PRAYER ALERT on Lima Commitment. On April 14, 33 OAS countries participating in the eighth Summit of the Americas in Lima, Peru signed an agreement for fighting corruption called the Lima Commitment. It recognized that “corruption weakens democratic governance and citizens’ trust in institutions.” Brazil, Argentina, Ecuador, Guatemala and Peru itself have recently experienced political unrest following the fall or disgrace of heads of states caught in corrupt practices.
The Lima Commitment reaffirmed the already-existing UN Commission Against Corruption (UNCAC) and Inter-American Convention Against Corruption (ICAC). But it sought to add to those treaties by articulating 57 points under the following seven themes:
A Reinforcement of Democratic Governance. That includes strengthening judicial autonomy and public promotion of democratic values.
B Transparency, Access to Information, Protection of Whistleblowers, and Human Rights, including Freedom of Expression. New technologies should not protect unnecessary secrecy. Instead they should facilitate transparency, accountability and healthy debate.
C Financing of Political Organizations and Election Campaigns. Candidates must ensure that they are collecting contributions legally. Laws should restrict access to public office for those convicted of corruption.
D Prevention of Corruption in Public Works and Public Procurement and Contracting. The Brazilian construction firm Odebrecht paid bribes for contracts in 12 countries. This provision would promote monitoring of such projects. It would also simplify bureaucratic practices that can hide corrupt activities.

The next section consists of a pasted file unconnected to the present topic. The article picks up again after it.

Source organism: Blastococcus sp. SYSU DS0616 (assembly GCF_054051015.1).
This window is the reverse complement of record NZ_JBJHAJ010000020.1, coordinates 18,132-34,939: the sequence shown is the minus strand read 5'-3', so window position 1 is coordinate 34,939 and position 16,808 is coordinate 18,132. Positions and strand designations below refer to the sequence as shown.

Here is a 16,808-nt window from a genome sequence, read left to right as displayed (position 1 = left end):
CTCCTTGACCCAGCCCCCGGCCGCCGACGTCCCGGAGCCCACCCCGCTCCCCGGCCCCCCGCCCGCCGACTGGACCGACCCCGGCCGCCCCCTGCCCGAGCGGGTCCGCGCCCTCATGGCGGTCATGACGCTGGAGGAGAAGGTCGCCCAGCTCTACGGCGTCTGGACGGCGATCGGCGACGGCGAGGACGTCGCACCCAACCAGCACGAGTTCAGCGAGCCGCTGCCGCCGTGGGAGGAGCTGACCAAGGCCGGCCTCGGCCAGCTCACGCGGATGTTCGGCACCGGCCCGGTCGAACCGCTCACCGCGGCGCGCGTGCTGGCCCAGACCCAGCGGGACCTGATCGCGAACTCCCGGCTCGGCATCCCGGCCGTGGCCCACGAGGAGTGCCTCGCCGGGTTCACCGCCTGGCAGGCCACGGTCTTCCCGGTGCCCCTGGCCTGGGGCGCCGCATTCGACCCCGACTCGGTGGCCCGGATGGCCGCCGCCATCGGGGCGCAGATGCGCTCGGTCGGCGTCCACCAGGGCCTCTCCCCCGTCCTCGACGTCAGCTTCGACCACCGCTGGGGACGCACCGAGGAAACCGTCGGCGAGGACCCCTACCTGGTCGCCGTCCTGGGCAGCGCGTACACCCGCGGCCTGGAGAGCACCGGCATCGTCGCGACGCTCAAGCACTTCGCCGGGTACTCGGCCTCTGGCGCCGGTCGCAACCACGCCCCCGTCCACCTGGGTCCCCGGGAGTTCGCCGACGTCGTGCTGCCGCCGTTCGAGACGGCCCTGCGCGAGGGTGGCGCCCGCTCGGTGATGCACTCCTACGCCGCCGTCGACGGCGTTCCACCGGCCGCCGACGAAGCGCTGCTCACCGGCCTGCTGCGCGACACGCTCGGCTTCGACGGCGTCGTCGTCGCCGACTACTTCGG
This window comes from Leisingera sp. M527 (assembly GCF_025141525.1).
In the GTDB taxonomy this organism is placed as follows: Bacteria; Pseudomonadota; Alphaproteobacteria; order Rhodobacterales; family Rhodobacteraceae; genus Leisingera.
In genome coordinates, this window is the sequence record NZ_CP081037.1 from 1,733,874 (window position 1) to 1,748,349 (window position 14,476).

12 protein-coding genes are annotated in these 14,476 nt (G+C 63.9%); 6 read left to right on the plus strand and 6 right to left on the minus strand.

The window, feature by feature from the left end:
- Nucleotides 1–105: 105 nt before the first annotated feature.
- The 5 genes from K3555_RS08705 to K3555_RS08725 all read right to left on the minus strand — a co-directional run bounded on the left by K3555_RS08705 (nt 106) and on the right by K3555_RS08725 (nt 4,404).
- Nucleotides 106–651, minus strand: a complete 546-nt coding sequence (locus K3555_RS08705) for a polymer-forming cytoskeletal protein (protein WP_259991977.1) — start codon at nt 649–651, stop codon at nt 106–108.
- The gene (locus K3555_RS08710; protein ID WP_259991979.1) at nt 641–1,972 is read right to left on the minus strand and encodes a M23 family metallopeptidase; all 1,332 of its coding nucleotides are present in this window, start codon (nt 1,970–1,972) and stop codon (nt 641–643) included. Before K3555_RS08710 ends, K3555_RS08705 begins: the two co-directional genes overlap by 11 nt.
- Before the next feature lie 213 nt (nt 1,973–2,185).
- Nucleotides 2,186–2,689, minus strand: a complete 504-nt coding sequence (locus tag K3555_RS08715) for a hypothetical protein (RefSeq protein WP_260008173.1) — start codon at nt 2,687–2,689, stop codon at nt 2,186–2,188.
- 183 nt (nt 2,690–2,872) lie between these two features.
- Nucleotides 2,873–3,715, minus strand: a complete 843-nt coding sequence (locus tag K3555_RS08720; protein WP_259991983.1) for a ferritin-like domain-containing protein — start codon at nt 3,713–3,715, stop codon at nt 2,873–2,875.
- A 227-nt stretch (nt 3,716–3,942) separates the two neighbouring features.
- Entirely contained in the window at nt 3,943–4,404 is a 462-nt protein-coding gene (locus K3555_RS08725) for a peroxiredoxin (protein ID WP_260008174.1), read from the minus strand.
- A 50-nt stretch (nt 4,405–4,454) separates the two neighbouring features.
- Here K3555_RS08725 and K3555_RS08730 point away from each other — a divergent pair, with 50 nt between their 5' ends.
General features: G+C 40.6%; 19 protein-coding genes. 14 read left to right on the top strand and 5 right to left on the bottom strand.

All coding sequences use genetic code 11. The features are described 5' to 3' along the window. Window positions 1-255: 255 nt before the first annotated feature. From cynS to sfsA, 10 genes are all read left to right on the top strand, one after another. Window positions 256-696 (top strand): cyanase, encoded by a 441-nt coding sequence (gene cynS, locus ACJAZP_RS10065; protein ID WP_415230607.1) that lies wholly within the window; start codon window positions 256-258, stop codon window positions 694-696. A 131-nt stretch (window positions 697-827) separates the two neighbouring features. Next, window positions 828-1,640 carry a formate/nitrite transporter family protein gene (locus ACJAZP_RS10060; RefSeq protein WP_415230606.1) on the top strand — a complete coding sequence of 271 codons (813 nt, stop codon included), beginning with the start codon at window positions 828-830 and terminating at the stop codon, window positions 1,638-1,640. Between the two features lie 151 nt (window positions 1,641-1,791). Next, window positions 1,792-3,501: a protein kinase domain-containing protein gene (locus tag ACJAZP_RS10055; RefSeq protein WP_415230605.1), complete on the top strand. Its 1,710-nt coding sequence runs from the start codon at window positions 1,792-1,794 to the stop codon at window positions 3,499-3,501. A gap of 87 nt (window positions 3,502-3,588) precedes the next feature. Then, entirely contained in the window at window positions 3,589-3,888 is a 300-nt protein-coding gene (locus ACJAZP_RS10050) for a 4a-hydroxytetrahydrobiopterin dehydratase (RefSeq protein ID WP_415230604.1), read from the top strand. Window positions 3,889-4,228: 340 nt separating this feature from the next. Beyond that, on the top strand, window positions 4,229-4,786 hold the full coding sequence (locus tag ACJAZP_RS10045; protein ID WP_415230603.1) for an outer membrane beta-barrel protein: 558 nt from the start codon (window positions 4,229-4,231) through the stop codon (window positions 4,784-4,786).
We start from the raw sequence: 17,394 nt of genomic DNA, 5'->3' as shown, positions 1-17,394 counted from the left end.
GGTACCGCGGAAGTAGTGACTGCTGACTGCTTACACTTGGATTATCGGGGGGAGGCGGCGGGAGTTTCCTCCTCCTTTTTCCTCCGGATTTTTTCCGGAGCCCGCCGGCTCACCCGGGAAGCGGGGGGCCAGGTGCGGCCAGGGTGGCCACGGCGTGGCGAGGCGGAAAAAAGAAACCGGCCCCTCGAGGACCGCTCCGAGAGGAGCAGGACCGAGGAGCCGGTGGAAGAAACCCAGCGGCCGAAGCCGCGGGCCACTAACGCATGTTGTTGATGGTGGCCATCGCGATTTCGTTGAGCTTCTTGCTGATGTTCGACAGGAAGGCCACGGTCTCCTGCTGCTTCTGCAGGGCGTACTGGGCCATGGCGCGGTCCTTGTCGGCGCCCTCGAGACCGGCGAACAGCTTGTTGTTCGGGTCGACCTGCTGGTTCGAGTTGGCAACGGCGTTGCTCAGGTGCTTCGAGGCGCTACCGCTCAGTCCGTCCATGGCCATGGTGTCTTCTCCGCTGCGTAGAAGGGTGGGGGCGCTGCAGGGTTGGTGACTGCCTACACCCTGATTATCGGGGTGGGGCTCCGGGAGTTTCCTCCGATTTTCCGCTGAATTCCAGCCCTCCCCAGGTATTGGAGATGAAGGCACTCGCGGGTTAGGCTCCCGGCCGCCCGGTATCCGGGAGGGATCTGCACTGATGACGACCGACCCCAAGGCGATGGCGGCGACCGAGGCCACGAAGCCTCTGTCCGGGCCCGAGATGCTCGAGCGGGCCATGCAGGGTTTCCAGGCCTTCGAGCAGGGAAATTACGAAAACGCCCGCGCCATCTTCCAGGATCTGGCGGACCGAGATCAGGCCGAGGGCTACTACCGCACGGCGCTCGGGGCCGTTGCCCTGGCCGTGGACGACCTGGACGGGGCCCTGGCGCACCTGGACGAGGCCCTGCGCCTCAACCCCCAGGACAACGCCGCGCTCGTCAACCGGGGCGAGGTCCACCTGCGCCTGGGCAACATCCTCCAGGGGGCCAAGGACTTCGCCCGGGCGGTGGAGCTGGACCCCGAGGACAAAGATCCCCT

E International Legal Cooperation; the Fight against Bribery, International Corruption, Organized Crime, and Money-laundering; and Asset Recovery. OAC countries need more international cooperation and accountability to enforce UNCAC standards in financial dealings.
F Strengthening of Inter-American Anti-corruption Mechanisms. These countries also need to strengthen the Follow-up Mechanism for Implementation of ICAC.
G Follow-up and Reports. A Joint Summit Working Group will carry out the 57 points of the Lima Commitment. They will also make ongoing reports to the 22 participants.
A head of state may use these measures to keep his underlings from shady uses of state funds. Such corruption can undermine his government. But he may find it more difficult to give opponents more freedom to scrutinize and criticize his government’s inner workings. We must pray that both governments and their critics—who may replace them—learn to be more accountable and just.
PRAY WITH US. Father God, You are the Judge, Lawgiver and King. You have established all authorities in the earth. Now make them more accountable to You, and to Your good purposes for their peoples. Righteousness exalts a nation. But sin is a reproach to any people. And serious reproaches have fallen on many OAS nations. Show them the way out of corruption. Lead them into paths of righteousness for Your name’s sake.
Establish the authority of the Lima Commitment they have agreed on. Turn its worthy principles into healthy practices. We thank You for the new era of democracy that former dictatorships have entered into. Set the course for a new era of accountability and integrity now. Take from the wicked unrepentant servants the talents they refuse to use for good. And reward the good and faithful servants with more. In Jesus’ name, amen.
DailyInsight. The more complicated a government, the more “experts” can hide corruption behind the complications (see 2 Pet. 2:19)
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